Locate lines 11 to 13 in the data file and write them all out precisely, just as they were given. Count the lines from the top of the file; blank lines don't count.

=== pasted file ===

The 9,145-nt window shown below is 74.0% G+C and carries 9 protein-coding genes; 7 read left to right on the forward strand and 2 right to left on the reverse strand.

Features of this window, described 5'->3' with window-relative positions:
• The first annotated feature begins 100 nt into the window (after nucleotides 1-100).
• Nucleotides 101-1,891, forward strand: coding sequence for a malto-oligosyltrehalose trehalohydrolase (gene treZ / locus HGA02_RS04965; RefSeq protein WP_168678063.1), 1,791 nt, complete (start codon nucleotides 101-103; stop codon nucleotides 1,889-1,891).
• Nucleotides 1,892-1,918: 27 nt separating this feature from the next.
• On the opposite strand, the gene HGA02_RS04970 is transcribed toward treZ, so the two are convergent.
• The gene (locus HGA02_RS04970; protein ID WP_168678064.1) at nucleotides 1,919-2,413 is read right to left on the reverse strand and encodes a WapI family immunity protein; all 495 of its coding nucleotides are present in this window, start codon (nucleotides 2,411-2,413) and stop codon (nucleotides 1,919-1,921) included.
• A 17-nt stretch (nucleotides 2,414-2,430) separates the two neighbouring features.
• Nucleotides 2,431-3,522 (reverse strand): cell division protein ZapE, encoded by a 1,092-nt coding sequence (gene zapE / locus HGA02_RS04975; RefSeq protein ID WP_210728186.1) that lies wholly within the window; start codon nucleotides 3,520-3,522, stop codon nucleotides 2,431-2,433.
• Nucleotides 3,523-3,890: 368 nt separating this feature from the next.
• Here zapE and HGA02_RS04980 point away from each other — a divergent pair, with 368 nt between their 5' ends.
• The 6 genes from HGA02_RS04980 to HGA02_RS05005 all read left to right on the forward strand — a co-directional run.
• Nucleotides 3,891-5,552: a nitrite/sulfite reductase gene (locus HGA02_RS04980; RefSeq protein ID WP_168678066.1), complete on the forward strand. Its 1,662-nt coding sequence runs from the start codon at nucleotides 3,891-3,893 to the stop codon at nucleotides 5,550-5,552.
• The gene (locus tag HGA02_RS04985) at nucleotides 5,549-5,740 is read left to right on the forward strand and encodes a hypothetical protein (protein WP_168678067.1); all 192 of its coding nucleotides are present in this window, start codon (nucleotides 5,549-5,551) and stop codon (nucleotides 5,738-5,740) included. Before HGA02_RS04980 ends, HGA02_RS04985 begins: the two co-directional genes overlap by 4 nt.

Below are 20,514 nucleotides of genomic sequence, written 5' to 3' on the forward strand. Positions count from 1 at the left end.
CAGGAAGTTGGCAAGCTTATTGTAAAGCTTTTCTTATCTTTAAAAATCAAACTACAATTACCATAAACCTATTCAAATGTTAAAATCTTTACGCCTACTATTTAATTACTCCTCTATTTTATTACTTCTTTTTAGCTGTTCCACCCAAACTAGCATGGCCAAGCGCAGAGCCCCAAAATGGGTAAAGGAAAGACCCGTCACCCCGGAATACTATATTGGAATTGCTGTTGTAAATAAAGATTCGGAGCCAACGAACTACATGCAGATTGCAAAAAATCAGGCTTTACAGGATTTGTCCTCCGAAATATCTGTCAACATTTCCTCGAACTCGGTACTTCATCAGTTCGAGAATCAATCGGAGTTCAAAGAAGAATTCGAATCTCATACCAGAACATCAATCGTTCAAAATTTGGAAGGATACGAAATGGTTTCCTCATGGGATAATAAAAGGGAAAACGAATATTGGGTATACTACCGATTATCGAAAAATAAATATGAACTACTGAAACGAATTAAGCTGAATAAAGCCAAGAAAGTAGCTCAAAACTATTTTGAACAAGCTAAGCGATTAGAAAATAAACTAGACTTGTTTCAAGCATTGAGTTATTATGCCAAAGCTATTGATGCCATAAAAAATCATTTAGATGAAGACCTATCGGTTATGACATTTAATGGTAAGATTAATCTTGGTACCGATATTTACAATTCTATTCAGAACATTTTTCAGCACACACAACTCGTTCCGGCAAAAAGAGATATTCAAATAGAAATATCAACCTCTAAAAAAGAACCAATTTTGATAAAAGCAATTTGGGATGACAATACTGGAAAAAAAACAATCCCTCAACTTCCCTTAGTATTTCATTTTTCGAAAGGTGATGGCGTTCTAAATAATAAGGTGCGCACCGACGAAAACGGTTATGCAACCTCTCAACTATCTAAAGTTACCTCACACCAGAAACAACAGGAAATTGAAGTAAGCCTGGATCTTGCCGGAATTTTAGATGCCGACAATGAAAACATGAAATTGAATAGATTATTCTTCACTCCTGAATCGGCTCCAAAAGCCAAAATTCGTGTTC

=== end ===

• Here zapE and HGA02_RS04980 point away from each other — a divergent pair, with 368 nt between their 5' ends.
• The 6 genes from HGA02_RS04980 to HGA02_RS05005 all read left to right on the forward strand — a co-directional run.
• Nucleotides 3,891-5,552: a nitrite/sulfite reductase gene (locus HGA02_RS04980; RefSeq protein ID WP_168678066.1), complete on the forward strand. Its 1,662-nt coding sequence runs from the start codon at nucleotides 3,891-3,893 to the stop codon at nucleotides 5,550-5,552.